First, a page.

422 XV NORMED ALGEBRAS AND SPECTRAL THEORY
(1) C is an eigenvalue of T (the set of these is called the point-
spectrum of T) ;
(2) f is not an eigenvalue of T (which implies that T £/ is a bijective
mapping of dom(T) onto a subspace L of E), the subspace L is dense in E, but
(jT C/)"1 is not continuous on L (the set of these values is called the con-
tinuous spectrum of T) ;
(3) C is not an eigenvalue of T and the subspace L is not dense in E (the
set of these values is called the residual spectrum of T).
For example, for the operator defined in (11.1.1), the point-spectrum is
empty, the continuous spectrum is the unit circle U : |C| = 1, and the residual
spectrum is the open disk |C| < 1 (Section 11.1, Problem 4).
(15.12.11) The spectrum of a closed operator T on E is closed in C, and the
mapping C^^r(0 ofC - Sp(T) into £(E) is analytic.
Let Co e C Sp(T), and put a = ||jRT(Co)ll- Then the continuous operator
= (/- (C - Co)JĞr(Co))"%(Co)isdefinedforallCsatisfying|C--C0|<fl-l>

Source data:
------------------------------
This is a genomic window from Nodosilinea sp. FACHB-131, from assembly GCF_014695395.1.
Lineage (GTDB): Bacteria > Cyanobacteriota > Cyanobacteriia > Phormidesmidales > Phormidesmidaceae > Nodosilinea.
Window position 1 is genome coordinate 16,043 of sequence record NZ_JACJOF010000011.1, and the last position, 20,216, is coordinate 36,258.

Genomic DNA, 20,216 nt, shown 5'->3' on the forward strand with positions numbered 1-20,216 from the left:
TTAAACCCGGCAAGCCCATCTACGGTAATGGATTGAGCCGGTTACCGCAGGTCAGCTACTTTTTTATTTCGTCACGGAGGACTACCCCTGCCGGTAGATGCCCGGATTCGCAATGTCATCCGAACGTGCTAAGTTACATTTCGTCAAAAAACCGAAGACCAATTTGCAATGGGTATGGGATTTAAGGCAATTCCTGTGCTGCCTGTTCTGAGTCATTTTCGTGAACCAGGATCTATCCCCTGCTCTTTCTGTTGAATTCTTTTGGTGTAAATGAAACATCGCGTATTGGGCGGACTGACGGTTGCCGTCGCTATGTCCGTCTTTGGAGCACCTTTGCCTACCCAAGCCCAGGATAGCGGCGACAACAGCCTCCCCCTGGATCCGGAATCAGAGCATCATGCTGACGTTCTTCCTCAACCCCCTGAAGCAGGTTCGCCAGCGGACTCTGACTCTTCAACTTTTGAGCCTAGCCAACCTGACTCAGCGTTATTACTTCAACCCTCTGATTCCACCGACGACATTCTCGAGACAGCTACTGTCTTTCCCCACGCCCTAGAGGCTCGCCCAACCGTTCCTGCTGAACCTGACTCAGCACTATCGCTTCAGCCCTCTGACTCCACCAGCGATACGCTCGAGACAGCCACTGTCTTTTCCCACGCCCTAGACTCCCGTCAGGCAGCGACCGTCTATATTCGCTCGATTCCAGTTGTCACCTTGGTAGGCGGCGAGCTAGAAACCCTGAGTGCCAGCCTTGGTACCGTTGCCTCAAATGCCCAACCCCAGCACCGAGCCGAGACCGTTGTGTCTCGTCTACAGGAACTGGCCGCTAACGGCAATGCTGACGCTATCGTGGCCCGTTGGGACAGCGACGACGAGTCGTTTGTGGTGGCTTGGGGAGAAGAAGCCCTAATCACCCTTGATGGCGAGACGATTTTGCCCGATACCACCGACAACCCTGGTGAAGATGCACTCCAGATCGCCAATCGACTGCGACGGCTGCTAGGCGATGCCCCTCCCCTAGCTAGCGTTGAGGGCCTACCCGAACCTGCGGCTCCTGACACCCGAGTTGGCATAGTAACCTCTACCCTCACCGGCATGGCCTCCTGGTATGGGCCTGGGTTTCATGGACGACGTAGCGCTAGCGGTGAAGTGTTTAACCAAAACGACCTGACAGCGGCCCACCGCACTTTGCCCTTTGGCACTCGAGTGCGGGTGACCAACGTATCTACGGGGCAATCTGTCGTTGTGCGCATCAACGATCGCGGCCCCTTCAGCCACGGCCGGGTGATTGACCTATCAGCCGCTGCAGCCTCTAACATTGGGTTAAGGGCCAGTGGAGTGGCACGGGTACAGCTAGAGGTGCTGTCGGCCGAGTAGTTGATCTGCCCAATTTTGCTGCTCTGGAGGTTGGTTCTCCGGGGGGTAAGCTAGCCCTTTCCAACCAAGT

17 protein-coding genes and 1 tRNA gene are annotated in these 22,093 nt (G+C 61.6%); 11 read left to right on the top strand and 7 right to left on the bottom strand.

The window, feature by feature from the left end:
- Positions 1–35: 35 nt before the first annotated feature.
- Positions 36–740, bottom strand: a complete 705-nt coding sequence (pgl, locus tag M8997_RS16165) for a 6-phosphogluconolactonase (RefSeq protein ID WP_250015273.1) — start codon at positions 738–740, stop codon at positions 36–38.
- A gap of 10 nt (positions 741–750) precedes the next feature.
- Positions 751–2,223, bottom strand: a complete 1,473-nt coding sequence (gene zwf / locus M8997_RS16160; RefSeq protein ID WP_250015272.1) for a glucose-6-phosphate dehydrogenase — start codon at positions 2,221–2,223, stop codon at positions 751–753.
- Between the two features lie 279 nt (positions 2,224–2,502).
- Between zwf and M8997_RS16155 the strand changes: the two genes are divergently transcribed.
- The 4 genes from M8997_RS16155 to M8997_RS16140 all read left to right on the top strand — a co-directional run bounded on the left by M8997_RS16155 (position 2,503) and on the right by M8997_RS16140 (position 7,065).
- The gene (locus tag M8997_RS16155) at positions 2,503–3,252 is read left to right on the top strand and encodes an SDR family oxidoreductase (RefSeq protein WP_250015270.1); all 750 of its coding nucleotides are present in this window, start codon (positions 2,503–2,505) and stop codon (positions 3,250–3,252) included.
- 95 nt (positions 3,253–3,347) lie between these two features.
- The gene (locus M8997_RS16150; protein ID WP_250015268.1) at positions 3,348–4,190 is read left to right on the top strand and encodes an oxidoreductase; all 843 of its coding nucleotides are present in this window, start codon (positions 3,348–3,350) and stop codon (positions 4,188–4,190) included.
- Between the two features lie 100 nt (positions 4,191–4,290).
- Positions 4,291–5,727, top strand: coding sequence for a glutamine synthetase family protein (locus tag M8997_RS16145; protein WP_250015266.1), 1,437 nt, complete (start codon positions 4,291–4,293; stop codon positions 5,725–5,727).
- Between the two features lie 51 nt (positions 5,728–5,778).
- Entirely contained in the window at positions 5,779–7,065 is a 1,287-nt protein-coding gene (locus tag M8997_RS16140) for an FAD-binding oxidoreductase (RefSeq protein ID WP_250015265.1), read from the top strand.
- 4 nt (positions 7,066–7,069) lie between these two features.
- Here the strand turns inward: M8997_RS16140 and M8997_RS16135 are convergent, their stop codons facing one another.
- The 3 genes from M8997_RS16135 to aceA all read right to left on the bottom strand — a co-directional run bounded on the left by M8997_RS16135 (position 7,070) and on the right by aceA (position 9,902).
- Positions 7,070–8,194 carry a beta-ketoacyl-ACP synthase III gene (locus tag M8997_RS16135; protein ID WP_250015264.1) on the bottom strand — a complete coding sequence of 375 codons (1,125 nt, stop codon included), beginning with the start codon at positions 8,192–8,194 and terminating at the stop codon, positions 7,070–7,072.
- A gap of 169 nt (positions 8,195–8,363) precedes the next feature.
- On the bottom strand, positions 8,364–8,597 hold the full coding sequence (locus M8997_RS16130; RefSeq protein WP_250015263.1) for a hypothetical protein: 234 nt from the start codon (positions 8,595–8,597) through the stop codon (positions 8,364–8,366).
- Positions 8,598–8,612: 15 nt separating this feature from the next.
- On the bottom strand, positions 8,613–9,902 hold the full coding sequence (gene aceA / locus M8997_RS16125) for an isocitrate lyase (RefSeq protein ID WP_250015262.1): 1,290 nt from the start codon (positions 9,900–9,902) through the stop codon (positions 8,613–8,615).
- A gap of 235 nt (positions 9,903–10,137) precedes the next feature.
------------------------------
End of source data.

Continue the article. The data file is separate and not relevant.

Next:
and is analytic in this disk (83.2.1). For each x e dom(T), we have
*T(Co)(^ - C/) ' * = * + (Co -
and therefore V(Q(T - U) - x = x. For each integer n^Q, let
so that K(C) is the limit of the sequence (Fn(Q) in Jz?(E). By definition, we have
Fn(Q y e dom(r) for all y e E and all n > 0, and
(T - CTOC) -y = (C - C0)K,(0 y + (T - C
hence (r CO^AO ' J tends to y as n -ğ +00. Since by hypothesis 7 is closed,
this implies that F(0 y e dom(T) and (T - C/) P(0 y = y- This shows that
T C/ is a bijective linear mapping of dom(T) onto E and that the inverse
mapping is K(0. Hence C # Sp(T) and F(Q = ^r(0> which completes the
proof.
(15.12.12) £#£ N be a (not necessarily bounded) normal operator on E. With
the notation of (15. 12.8), we have Sp(N) = (J Sp(7V,,); the point-spectrum ofN
n
is the union of the point-spectra of the Nn , and the residual spectrum of N is
empty. For N to be self-adjoint, it is necessary and sufficient that its spectrum
should be real.d if the inverse linear